Wait, stop, slow down. What the fuck. A mastectomy? Lose my breast? No, no, no. I am only 30. My grandmother had a mastectomy in her 60s and I have a flash to that. I want to explode. This is a living nightmare. I can’t see straight. I don’t want surgery, I don’t want any of this. I want to go home, go back to work and I want none of this to be true. I want my life back. I thought he said I was going to be ok? This isn’t ok.
Radiation? Does that burn? Won’t that damage my heart? My lungs? I barely wanted to get a mammogram and now you are talking to me about 12 weeks of radiation every single day? But you are a surgeon? What do you know about radiation or my treatment? Maybe you should stick to what you know, surgery. And I am certainly not interested in that.
Genetic Specialist? Fertility Specialist? Why, Why??
I hear words and pieces of his sentences. I hear him explain the genetic oncologist and how uncommon it is to be 30 and have breast cancer, it can be a genetic mutation and they will want to check for other cancers. I hear Fertility and how if I needed chemo I would need to freeze my eggs but at this point he doesn’t think I would. He says regardless I would need Hormone therapy, being that I had a hormone positive cancer. I would have to shut my 30 year old body down into menopause for 5 years and most likely my body wouldn’t come back from that. Egg Freezing would be my only chance of having a baby no matter what. My mind starts to completely shut down and I can barely breath.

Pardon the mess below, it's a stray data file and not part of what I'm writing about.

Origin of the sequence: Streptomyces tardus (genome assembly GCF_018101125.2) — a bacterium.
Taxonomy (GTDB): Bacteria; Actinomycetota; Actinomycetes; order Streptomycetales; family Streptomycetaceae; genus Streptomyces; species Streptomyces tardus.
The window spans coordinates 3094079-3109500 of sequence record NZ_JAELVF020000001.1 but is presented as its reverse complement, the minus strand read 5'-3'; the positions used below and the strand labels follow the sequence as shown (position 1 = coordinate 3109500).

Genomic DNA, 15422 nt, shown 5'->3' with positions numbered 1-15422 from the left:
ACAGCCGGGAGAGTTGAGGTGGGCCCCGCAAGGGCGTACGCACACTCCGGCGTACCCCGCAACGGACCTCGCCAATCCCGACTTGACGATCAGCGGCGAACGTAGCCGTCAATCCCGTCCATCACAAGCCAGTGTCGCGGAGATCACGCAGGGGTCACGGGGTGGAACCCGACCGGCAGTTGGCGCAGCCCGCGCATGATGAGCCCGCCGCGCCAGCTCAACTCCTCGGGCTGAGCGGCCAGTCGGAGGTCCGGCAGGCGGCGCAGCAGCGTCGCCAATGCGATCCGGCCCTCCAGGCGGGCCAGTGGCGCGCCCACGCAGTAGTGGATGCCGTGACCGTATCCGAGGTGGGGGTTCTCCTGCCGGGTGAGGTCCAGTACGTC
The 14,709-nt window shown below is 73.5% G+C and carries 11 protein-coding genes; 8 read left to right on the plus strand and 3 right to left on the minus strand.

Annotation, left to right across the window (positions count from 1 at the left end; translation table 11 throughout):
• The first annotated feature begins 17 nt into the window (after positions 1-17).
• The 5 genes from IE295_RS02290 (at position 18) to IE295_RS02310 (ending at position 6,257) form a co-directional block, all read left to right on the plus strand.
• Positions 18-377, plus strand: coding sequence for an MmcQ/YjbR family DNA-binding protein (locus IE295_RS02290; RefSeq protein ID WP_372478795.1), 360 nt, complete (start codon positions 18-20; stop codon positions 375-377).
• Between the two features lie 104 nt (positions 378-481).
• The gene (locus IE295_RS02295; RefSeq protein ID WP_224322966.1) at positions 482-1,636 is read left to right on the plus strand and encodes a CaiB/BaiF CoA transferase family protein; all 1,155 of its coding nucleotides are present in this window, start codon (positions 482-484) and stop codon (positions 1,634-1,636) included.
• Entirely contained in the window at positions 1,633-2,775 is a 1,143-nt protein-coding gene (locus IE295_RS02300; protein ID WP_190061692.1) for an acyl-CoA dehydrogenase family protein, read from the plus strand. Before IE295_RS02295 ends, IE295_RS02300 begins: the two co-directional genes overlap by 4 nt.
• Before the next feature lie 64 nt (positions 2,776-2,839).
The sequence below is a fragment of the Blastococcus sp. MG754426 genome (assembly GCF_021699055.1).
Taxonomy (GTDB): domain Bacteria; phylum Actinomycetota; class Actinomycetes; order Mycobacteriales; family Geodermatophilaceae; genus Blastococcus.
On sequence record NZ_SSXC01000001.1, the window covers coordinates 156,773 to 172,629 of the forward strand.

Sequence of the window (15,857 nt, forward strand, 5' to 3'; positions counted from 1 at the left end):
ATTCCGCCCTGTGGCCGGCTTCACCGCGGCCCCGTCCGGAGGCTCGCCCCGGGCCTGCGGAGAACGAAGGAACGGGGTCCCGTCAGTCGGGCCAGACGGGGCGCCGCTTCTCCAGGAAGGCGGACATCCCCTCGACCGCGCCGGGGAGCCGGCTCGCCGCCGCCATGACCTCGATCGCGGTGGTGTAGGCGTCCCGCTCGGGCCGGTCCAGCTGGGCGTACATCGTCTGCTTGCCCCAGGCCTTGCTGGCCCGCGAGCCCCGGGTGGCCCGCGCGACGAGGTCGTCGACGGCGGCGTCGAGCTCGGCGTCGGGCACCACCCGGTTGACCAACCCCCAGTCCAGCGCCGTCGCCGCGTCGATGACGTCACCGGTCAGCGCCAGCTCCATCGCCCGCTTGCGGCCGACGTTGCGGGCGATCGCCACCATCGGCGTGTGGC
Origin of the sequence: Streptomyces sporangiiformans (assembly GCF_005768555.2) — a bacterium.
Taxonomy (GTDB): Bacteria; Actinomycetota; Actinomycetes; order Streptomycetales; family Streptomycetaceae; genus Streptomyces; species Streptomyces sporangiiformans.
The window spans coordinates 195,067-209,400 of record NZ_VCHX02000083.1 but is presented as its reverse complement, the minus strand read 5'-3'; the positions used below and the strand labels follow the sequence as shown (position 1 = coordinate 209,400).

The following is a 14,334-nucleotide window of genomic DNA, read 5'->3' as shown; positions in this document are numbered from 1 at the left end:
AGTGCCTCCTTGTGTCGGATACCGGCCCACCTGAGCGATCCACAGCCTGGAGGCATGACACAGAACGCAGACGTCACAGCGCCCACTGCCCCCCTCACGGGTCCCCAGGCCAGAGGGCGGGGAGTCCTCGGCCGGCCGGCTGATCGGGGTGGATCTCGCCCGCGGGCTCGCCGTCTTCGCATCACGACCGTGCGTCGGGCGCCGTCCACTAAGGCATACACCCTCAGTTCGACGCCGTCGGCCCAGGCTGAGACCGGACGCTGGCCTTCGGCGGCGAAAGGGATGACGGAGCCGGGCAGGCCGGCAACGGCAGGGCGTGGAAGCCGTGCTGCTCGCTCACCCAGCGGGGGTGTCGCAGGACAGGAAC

The surgeon said that naturally he knew that I would be visiting other hospitals but gave me the list of his team that I would need to see if I went with him. So I start to do the math, I have 3 surgical oncologist that I have appointments with. So with every surgical oncologist, I would need to see a different Plastic Surgeon, Medical Oncologist, Radiation Oncologist, Genetic Oncologist and Counselor, and Fertility Specialist. 18 doctors plus an MRI to determine even further treatment, multiple tests and procedures those doctors would order plus surgery and treatment PLUS the therapy I was going to so clearly need. I have a job. I have a life. How in the fuck is any of this possible?
My parents and my boyfriend look hopeful but freaked out. They force some smiles my way and it made me mad. The doctor left and I told everyone to give me a minute. I needed to be alone. I needed to process. I knocked on the surgeons door and broke down. I told him I couldn’t do this. I wanted to give up right then and there. He said, you have a very bumpy and windy road ahead of you, it’s going to be really hard, it’s going to be so exhausting, it will take almost everything out of you. He told me that I was going to want to give up every day. But then he told me there was a light at the end of the tunnel. He told me that I would be on that trip this summer to Italy, happy and healthy, he would make sure of that. He told me I was going to survive and my life might never be the same, but it would go on. He promised me. He promised that I was going to be ok.